In Salem, the people who testify and lobby for policy directions or money from the government are members of groups that have spent thousands in the off-season, financing the campaigns of the politicians on the other side of the dais. The legislators then shape policy and set spending priorities with the daily input of the people who paid to put them in power.
The average citizen may or may not have their own voice, but seldom will it be heard if it goes counter to those who have put money in the game.
“Their voices are not heard, and they feel that their donors have a bigger voice than they do,” said Daniel Lewkow, the political director for Common Cause Oregon, which is seeking to reform the elections process in Oregon.
A glance at state campaign finance records show that nine political action committees affiliated with Oregon’s top healthcare industry players have spent nearly $1.2 million to influence elections, policy and budget decisions since the end of the 2015 legislative session.
On the national level, the democratic socialist independent Sen. Bernie Sanders of Vermont has hijacked the Democratic presidential nomination process and lain bare a corporatist party that has moved away from the people it feigns to represent.
“You see the voters really motivated by free and fair elections. You’re seeing this become a top-tier issue for secretary of state and legislative races,” Lewkow said. “Voters are really pissed about this, and they’re demanding change.”
In Oregon, if the dominant political party has remained attuned to its voters, it’s been in the few hot-button areas where its grassroots have been most energized, while nodding to special interest money when on the subjects that attract less attention, given the complete lack of limits on money flowing into campaign coffers in Oregon.
“If we did have some limits, I think people would feel better about their democracy,” Lewkow said.
As secretary of state, Gov. Kate Brown paid lip service to campaign finance reform in Oregon, but given the chance to make actual reforms, the Democrats quashed efforts that might cut off the gravy train that supplies their power. After public shaming by Oregonian columnist Steve Duin, they essentially agreed to belabor, rather than kill, the issue by sending it off to some committee.
A trio of minor party leaders are attempting to outmaneuver the major parties and get a measure on the ballot this fall to end the blockade on campaign finance reform imposed by the Democratic Party.
Republicans, of course, do not support cutting off the spigot of special interest money or a public financing scheme such as Seattle voters implemented, allowing average people to endorse candidates with a credit system that may make politicians treat them more seriously.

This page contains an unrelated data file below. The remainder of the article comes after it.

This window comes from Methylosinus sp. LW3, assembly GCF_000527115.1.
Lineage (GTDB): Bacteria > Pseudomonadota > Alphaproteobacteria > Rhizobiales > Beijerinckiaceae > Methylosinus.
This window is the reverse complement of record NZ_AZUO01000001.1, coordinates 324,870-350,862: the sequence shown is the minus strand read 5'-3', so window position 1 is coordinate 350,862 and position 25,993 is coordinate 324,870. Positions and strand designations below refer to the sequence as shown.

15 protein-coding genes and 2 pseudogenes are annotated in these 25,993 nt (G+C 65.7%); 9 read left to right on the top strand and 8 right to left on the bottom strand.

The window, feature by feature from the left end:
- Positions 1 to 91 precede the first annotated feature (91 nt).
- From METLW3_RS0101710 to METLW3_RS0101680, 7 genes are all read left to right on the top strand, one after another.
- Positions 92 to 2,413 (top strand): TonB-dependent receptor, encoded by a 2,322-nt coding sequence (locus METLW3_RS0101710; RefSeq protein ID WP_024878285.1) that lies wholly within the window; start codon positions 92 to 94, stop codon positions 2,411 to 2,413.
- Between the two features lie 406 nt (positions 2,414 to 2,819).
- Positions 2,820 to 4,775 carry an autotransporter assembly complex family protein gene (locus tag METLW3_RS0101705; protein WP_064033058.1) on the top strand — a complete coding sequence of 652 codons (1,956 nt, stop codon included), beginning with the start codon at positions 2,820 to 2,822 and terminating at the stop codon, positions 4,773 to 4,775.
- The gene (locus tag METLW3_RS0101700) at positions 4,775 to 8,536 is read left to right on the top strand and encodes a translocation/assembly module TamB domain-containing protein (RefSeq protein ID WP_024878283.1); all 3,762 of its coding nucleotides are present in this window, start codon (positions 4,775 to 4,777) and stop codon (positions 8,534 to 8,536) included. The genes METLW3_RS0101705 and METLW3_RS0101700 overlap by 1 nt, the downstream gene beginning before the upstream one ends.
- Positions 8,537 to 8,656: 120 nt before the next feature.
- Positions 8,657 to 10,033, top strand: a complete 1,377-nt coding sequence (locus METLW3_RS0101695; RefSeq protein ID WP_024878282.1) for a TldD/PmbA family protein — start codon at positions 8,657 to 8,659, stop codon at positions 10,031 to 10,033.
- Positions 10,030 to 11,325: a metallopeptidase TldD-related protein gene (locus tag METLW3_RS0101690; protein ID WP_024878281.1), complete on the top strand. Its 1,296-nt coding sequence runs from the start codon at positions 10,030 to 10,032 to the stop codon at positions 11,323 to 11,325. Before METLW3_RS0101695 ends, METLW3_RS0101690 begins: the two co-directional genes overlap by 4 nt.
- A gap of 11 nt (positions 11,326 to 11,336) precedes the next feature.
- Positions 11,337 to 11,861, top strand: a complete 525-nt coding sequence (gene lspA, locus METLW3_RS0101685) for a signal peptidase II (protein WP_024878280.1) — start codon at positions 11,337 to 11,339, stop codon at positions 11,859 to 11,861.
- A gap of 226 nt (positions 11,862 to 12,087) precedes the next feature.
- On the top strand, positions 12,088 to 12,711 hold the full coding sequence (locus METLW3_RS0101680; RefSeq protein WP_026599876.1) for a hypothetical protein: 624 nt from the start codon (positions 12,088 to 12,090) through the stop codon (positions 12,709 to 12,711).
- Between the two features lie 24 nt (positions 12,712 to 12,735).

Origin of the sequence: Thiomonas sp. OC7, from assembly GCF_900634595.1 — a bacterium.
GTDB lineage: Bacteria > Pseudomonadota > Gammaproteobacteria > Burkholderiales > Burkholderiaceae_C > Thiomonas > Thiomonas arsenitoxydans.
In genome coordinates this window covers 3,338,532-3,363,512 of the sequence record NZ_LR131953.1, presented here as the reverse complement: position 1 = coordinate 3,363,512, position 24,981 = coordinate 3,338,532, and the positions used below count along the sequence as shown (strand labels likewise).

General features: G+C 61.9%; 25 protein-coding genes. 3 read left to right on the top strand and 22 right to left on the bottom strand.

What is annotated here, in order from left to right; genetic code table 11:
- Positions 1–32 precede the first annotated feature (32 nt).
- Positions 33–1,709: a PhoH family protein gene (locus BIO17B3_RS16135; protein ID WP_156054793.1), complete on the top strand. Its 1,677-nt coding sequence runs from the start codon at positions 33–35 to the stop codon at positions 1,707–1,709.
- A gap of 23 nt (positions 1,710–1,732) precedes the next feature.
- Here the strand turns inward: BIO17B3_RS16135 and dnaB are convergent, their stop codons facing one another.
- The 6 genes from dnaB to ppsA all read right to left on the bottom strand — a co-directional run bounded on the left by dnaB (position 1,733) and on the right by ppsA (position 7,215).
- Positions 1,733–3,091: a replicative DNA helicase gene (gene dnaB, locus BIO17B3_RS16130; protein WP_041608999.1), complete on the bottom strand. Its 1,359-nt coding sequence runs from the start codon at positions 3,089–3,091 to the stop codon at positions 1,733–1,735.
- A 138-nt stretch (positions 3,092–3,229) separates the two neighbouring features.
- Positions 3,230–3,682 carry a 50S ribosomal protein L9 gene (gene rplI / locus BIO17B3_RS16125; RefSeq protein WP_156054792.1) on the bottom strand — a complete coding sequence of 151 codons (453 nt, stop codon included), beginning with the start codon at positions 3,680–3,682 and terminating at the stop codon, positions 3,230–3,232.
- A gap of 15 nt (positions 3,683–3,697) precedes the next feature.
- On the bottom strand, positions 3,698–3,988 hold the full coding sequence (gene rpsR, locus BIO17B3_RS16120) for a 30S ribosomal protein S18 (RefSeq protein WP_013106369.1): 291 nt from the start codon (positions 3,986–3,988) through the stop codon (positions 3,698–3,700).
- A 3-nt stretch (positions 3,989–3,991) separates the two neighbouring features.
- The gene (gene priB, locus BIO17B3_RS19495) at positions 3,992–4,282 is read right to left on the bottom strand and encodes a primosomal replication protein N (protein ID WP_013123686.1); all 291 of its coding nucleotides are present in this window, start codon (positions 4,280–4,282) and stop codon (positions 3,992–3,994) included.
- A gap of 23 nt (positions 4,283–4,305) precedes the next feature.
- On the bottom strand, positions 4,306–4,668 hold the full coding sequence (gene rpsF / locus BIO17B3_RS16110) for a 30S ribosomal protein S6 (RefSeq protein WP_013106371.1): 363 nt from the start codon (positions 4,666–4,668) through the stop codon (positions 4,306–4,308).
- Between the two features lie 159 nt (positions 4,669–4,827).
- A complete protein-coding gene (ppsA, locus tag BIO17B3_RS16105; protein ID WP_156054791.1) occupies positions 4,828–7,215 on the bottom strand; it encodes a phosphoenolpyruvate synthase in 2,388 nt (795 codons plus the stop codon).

Both Dr. Bud Pierce and computer engineer Allen Alley, the major gubernatorial candidates in Tuesday’s Republican primary election, told an audience of Washington County voters last month that they opposed any limits on campaign finance contributions, nodding to the Citizens United Supreme Court decision that said money is speech and corporations are comprised of people with First Amendment rights.
Instead, they agreed only to support greater transparency. Oregon is one of the few places where candidates and political action committees don’t even need to state that they paid for an advertisement. A deceptive mailer in the Salem mayor’s race attacked the winning candidate, Chuck Bennett, but never identified its source and claimed to be from Bennett while declaring his support for higher fees, fewer trees and tax breaks for his golf club cronies.
Pierce and Alley -- as well as Brown -- agreed, at least, that this loophole should be closed, although Democratic legislators also killed a bill that would have done that in 2015, claiming constitutional concerns.
Common Cause Oregon has solicited statewide and legislative political candidates for Oregon to get them to take a stand on key election integrity issues, including campaign finance limits and whether Oregon should wrest control of the redistricting process from partisans. “Voters have a right to know where candidates stand on abortion. They have a right to know where they stand on climate change,” Lewkow said. “Voters also have a right to know where voters stand on free and fair elections.”
Campaign Finance Numbers
The Oregon Nurses Association committee was the top spender of the eight surveyed -- topping $220,000. The union money counters the influence of business interests in the healthcare industry. The Oregon Association of Hospitals and Health Systems political action committee spent $106,000 while a group associated with Regence BlueCrossBlueShield spent $55,000 and the Oregon Medical Association PAC spent $52,000.
The Oregon Health Care Association, which includes service providers for senior citizens, put up $173,000.